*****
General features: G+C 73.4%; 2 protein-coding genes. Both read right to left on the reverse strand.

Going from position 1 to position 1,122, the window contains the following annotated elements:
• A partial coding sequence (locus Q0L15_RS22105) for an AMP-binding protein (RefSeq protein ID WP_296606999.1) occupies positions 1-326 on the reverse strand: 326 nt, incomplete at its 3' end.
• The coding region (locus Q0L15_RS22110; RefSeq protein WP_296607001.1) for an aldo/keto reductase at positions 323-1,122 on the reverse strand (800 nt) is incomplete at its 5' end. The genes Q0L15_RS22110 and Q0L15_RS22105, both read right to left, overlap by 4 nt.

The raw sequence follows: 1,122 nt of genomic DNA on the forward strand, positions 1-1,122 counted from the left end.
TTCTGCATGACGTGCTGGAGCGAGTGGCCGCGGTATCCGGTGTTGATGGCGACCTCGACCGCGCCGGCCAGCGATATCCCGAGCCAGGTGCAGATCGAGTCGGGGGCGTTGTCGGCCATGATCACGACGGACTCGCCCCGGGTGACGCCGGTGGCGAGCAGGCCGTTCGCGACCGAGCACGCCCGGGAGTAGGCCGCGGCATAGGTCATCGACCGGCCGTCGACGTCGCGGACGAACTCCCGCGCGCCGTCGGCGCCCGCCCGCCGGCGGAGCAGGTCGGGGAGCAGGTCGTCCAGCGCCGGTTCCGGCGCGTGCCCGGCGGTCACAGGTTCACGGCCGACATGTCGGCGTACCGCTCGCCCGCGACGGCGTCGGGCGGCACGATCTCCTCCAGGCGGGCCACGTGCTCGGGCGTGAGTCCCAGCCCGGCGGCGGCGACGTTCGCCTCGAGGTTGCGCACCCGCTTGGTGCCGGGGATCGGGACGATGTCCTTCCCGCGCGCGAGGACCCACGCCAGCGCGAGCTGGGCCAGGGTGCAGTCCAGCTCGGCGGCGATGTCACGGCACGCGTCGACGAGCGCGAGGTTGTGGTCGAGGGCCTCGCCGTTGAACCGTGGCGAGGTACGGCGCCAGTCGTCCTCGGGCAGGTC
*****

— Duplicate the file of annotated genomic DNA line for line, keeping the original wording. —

General features: G+C 73.4%; 2 protein-coding genes. Both read right to left on the reverse strand.

Going from position 1 to position 1,122, the window contains the following annotated elements:
• A partial coding sequence (locus Q0L15_RS22105) for an AMP-binding protein (RefSeq protein ID WP_296606999.1) occupies positions 1-326 on the reverse strand: 326 nt, incomplete at its 3' end.
• The coding region (locus Q0L15_RS22110; RefSeq protein WP_296607001.1) for an aldo/keto reductase at positions 323-1,122 on the reverse strand (800 nt) is incomplete at its 5' end. The genes Q0L15_RS22110 and Q0L15_RS22105, both read right to left, overlap by 4 nt.

The raw sequence follows: 1,122 nt of genomic DNA on the forward strand, positions 1-1,122 counted from the left end.
TTCTGCATGACGTGCTGGAGCGAGTGGCCGCGGTATCCGGTGTTGATGGCGACCTCGACCGCGCCGGCCAGCGATATCCCGAGCCAGGTGCAGATCGAGTCGGGGGCGTTGTCGGCCATGATCACGACGGACTCGCCCCGGGTGACGCCGGTGGCGAGCAGGCCGTTCGCGACCGAGCACGCCCGGGAGTAGGCCGCGGCATAGGTCATCGACCGGCCGTCGACGTCGCGGACGAACTCCCGCGCGCCGTCGGCGCCCGCCCGCCGGCGGAGCAGGTCGGGGAGCAGGTCGTCCAGCGCCGGTTCCGGCGCGTGCCCGGCGGTCACAGGTTCACGGCCGACATGTCGGCGTACCGCTCGCCCGCGACGGCGTCGGGCGGCACGATCTCCTCCAGGCGGGCCACGTGCTCGGGCGTGAGTCCCAGCCCGGCGGCGGCGACGTTCGCCTCGAGGTTGCGCACCCGCTTGGTGCCGGGGATCGGGACGATGTCCTTCCCGCGCGCGAGGACCCACGCCAGCGCGAGCTGGGCCAGGGTGCAGTCCAGCTCGGCGGCGATGTCACGGCACGCGTCGACGAGCGCGAGGTTGTGGTCGAGGGCCTCGCCGTTGAACCGTGGCGAGGTACGGCGCCAGTCGTCCTCGGGCAGGTC